RIP Macho Man


It's been a week since Randy 'Macho Man' Savage died. It took me a little while to gather some thoughts about him. These are them.


I’ve been a fan of professional wrestling since the late 1980s. Unlike most kids at that time who were able to choose between the National Wrestling Alliance (NWA) and World Wrestling Federation (WWF), I never preferred the WWF. My granddad was a big fan of boxing and my dad liked it pretty well so it feels natural to me that when I began exploring wrestling with some real passion, I gravitated to the more realistic of the Big Two.  That was clearly the NWA.  


For me, one of the important differences between the wrestling organizations was the World champion. In the WWF that was usually Hulk Hogan and in the NWA it was usually Ric Flair. While most kids were awed by the larger than life Hogan, I was awed by the pretty normal looking Flair. Hogan was billed at being 6’ 8” and 300+ lbs. To me that seemed absurd as did his in ring antics. He’d get beaten up by some monstrous looking guy then shake his head a lot and become invulnerable. Uh, yeah. He’d run through a couple moves, pin the guy and the parade started. (There was not really a parade but that’s what it felt like.)


On the other hand, Flair was incredibly vulnerable! In order to stay the champion, he sometimes needed to cheat, sometimes he needed help from someone else and sometimes he needed to get lucky. That seemed perfectly realistic since Flair was listed as 6’ 2” and around 240 lbs. Even though he was a big guy, Flair was never physically overwhelming and was often overmatched by bigger, stronger, faster guys. He used his brain as much as his body and that appealed to me greatly. Hogan’s successes seemed overly scripted and painfully predictable while Flair’s seemed uncertain and complicated. That Flair was just as successful as Hogan awed me.


Then in the late 80s, Randy Savage moved from being an up and comer to being one of the biggest stars in the wrestling universe. He was one of the smaller guys in the WWF but wrestled with the same kind of attitude, intensity and spirit as Hogan did. His ascendance was marked by a change in his wrestling style to fit into the Hogan mold and that’s ultimately why I never became a fan of his. The paint by numbers approach sold lots of tickets but left me cold. I thought I was kind of missing out on Savage but I wasn’t sure why.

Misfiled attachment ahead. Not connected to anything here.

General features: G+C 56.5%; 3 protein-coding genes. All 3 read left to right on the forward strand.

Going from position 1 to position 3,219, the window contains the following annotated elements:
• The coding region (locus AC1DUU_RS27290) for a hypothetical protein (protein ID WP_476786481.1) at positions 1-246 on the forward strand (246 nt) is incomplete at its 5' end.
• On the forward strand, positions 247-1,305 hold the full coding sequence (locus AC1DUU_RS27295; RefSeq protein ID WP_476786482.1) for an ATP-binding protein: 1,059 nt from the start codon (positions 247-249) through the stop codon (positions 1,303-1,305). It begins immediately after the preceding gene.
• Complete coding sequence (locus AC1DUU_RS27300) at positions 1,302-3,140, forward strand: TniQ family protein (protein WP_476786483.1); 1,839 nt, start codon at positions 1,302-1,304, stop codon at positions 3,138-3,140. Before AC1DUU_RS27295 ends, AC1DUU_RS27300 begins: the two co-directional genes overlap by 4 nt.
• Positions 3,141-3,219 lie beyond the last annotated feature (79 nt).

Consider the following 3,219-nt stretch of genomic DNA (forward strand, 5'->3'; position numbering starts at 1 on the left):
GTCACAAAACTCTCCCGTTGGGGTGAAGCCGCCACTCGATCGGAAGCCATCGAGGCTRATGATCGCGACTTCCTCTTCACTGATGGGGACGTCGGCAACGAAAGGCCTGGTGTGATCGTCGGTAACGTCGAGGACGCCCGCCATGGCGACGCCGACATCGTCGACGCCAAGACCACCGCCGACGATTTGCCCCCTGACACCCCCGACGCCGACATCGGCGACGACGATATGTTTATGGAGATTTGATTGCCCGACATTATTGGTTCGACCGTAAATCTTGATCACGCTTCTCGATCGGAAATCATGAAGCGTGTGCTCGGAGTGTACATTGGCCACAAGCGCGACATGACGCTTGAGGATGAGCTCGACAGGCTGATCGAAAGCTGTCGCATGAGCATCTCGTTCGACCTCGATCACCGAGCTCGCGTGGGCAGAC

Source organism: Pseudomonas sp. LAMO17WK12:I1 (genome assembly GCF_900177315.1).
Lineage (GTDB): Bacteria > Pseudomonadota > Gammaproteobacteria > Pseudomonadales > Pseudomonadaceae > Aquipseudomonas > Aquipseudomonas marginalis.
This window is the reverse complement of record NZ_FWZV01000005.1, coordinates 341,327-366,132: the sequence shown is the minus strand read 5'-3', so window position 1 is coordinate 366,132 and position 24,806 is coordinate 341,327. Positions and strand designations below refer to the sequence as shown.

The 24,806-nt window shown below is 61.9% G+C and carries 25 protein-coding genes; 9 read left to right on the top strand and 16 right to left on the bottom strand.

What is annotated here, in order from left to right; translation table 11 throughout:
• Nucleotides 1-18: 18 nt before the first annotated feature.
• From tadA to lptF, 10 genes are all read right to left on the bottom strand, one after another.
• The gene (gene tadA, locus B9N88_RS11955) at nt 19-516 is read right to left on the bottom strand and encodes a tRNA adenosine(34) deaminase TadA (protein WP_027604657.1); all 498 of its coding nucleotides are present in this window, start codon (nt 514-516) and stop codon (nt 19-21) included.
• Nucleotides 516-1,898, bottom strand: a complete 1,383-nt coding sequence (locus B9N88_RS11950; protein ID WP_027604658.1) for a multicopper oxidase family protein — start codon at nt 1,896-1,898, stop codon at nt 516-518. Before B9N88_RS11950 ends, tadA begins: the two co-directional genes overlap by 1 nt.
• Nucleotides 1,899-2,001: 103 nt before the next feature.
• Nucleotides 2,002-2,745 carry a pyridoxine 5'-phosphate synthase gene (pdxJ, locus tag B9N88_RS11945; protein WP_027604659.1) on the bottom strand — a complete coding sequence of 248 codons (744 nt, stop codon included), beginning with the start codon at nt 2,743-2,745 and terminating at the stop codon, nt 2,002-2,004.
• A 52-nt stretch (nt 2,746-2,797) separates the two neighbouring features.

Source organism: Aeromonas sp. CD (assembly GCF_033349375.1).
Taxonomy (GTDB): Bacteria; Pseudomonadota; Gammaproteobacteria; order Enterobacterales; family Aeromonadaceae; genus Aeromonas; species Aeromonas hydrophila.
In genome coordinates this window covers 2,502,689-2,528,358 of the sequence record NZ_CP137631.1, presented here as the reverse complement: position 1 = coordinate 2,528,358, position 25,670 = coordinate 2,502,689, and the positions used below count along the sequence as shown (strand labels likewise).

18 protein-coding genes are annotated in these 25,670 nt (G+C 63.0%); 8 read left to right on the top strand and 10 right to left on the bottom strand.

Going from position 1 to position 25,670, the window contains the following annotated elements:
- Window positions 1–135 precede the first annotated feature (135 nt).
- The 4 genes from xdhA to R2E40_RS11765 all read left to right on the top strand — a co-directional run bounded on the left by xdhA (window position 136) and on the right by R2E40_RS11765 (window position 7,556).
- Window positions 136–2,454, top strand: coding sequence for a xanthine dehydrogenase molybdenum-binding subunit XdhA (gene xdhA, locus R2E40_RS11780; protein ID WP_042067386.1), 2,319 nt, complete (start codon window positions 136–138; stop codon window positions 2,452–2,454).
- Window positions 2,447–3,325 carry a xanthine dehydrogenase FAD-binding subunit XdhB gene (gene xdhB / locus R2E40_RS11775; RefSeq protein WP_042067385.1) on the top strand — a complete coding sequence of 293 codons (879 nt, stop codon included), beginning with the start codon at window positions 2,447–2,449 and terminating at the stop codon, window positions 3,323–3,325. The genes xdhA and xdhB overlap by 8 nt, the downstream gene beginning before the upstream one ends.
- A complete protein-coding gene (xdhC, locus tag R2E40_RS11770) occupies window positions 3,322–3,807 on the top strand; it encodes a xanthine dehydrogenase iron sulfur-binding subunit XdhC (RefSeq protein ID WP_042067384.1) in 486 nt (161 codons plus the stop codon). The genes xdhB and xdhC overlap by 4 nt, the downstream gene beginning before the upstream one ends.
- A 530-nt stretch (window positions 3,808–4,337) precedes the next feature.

The difference between his Wrestlemania matches in 1987 and 1989 is amazing. In 1987, wrestling against Ricky Steamboat, Savage utilized an amazing array of holds, flips, dives, counters and counters to counters. In 1989, wrestling against Hogan, Savage used lots of punches, power moves and presentation elements. The first is a revolutionary technical, artistic exhibition while the second is a triumph of style over substance. It is, of course, to Savage’s credit that he excelled at both styles. It’s interesting for me to recognize that I was never a fan of Savage’s particularly though I always recognized his ability. What I've realized in the past couple years is that he always seemed to have excellent matches with all the guys I really was a great fan of.


Savage had tremendous wrestling based feuds with guys like Tito Santana, Steamboat, Ted DiBiase, Flair and even Jake “The Snake” Roberts. In all these feuds, Savage made his opponents look great and kept up with them, move for move. I suppose the bottom line is that Randy Savage could always do everything he needed to in a wrestling ring. That strikes me as a pretty good definition of greatness.






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